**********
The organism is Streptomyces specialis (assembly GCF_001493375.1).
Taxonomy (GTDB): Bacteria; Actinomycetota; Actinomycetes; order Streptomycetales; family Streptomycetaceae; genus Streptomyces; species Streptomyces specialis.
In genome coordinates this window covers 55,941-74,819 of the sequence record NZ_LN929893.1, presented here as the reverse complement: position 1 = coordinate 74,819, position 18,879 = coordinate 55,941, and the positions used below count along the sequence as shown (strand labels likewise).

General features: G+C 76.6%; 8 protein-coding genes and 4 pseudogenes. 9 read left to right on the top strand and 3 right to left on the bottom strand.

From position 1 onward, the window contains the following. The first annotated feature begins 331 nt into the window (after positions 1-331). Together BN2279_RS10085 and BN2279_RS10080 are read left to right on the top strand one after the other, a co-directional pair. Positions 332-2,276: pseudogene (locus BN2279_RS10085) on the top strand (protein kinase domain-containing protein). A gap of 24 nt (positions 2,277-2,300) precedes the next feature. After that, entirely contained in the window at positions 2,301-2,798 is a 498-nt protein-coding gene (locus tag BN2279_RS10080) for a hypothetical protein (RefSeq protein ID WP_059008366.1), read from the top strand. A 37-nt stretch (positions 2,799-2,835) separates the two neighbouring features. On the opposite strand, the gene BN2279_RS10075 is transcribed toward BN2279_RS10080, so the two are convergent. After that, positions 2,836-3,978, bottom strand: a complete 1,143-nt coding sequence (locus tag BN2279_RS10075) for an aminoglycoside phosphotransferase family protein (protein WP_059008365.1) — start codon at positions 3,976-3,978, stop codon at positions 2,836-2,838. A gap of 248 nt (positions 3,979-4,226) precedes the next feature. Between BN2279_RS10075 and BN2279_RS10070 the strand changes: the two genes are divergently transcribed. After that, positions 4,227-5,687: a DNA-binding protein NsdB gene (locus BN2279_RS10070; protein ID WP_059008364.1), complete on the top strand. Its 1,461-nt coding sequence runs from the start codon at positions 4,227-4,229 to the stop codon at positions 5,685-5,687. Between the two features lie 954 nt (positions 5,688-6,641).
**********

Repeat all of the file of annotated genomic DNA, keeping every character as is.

The organism is Streptomyces specialis (assembly GCF_001493375.1).
Taxonomy (GTDB): Bacteria; Actinomycetota; Actinomycetes; order Streptomycetales; family Streptomycetaceae; genus Streptomyces; species Streptomyces specialis.
In genome coordinates this window covers 55,941-74,819 of the sequence record NZ_LN929893.1, presented here as the reverse complement: position 1 = coordinate 74,819, position 18,879 = coordinate 55,941, and the positions used below count along the sequence as shown (strand labels likewise).

General features: G+C 76.6%; 8 protein-coding genes and 4 pseudogenes. 9 read left to right on the top strand and 3 right to left on the bottom strand.

From position 1 onward, the window contains the following. The first annotated feature begins 331 nt into the window (after positions 1-331). Together BN2279_RS10085 and BN2279_RS10080 are read left to right on the top strand one after the other, a co-directional pair. Positions 332-2,276: pseudogene (locus BN2279_RS10085) on the top strand (protein kinase domain-containing protein). A gap of 24 nt (positions 2,277-2,300) precedes the next feature. After that, entirely contained in the window at positions 2,301-2,798 is a 498-nt protein-coding gene (locus tag BN2279_RS10080) for a hypothetical protein (RefSeq protein ID WP_059008366.1), read from the top strand. A 37-nt stretch (positions 2,799-2,835) separates the two neighbouring features. On the opposite strand, the gene BN2279_RS10075 is transcribed toward BN2279_RS10080, so the two are convergent. After that, positions 2,836-3,978, bottom strand: a complete 1,143-nt coding sequence (locus tag BN2279_RS10075) for an aminoglycoside phosphotransferase family protein (protein WP_059008365.1) — start codon at positions 3,976-3,978, stop codon at positions 2,836-2,838. A gap of 248 nt (positions 3,979-4,226) precedes the next feature. Between BN2279_RS10075 and BN2279_RS10070 the strand changes: the two genes are divergently transcribed. After that, positions 4,227-5,687: a DNA-binding protein NsdB gene (locus BN2279_RS10070; protein ID WP_059008364.1), complete on the top strand. Its 1,461-nt coding sequence runs from the start codon at positions 4,227-4,229 to the stop codon at positions 5,685-5,687. Between the two features lie 954 nt (positions 5,688-6,641).